The Royal Armory of Turin was founded when in the 1830s Charles Albert (1798-1849), king of Sardinia, began collecting weapons belonging to the Savoy in the Beaumont gallery, which until then had housed the large paintings moved to the Royal Picture Gallery.
What was then known as the “Antique and Modern Armory” was organized by its first director Vittorio Seyssel D’Aix, a captain in the artillery, and inaugurated in 1837 after collecting pieces from the Turin or Genoa arsenals, and from the Museum of Antiquities; later, pieces were purchased on the antiques market and entire collections were acquired – such as the one belonging to Milanese set designer Alessandro Sanquirico, and another from Brescia’s Martinengo della Fabbrica family.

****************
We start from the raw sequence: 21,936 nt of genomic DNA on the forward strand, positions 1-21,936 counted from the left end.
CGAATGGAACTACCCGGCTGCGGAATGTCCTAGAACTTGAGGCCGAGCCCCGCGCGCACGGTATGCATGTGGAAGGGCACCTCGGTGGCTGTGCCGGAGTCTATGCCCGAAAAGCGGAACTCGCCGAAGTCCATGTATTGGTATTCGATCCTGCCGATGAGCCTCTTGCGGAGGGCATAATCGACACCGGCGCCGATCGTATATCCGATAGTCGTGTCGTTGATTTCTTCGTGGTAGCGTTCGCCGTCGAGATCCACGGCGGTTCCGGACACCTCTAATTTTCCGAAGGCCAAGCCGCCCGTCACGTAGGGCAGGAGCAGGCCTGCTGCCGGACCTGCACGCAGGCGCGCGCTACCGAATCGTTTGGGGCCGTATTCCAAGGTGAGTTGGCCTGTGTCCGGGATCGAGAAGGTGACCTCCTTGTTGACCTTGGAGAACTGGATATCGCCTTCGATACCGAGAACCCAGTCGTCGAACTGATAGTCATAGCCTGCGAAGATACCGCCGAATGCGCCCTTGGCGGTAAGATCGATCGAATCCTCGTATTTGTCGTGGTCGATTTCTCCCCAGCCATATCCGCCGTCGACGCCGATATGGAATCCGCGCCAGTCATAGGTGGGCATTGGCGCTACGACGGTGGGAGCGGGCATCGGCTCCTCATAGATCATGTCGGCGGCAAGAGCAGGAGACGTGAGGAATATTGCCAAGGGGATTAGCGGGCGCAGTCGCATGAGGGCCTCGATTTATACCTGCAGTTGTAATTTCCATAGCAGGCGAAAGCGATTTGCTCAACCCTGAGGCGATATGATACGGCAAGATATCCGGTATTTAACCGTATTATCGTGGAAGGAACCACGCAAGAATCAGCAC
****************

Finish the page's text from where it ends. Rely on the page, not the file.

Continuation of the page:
In the following years, the Armory took over the Rotonda – a space designed by Pelagio Palagi – in order to showcase a collection of oriental weapons and Charles Albert’s and Victor Emmanuel II’s personal collections.
Today, the Armory is home to over 5,000 items ranging from prehistory to the early 1900s, as well as to Charles Albert’s coin collection and a selection of his antiques and most valuable possessions. One of the most outstanding parts of the gallery, to this day, is the section dedicated to 16th-century weapons and armors.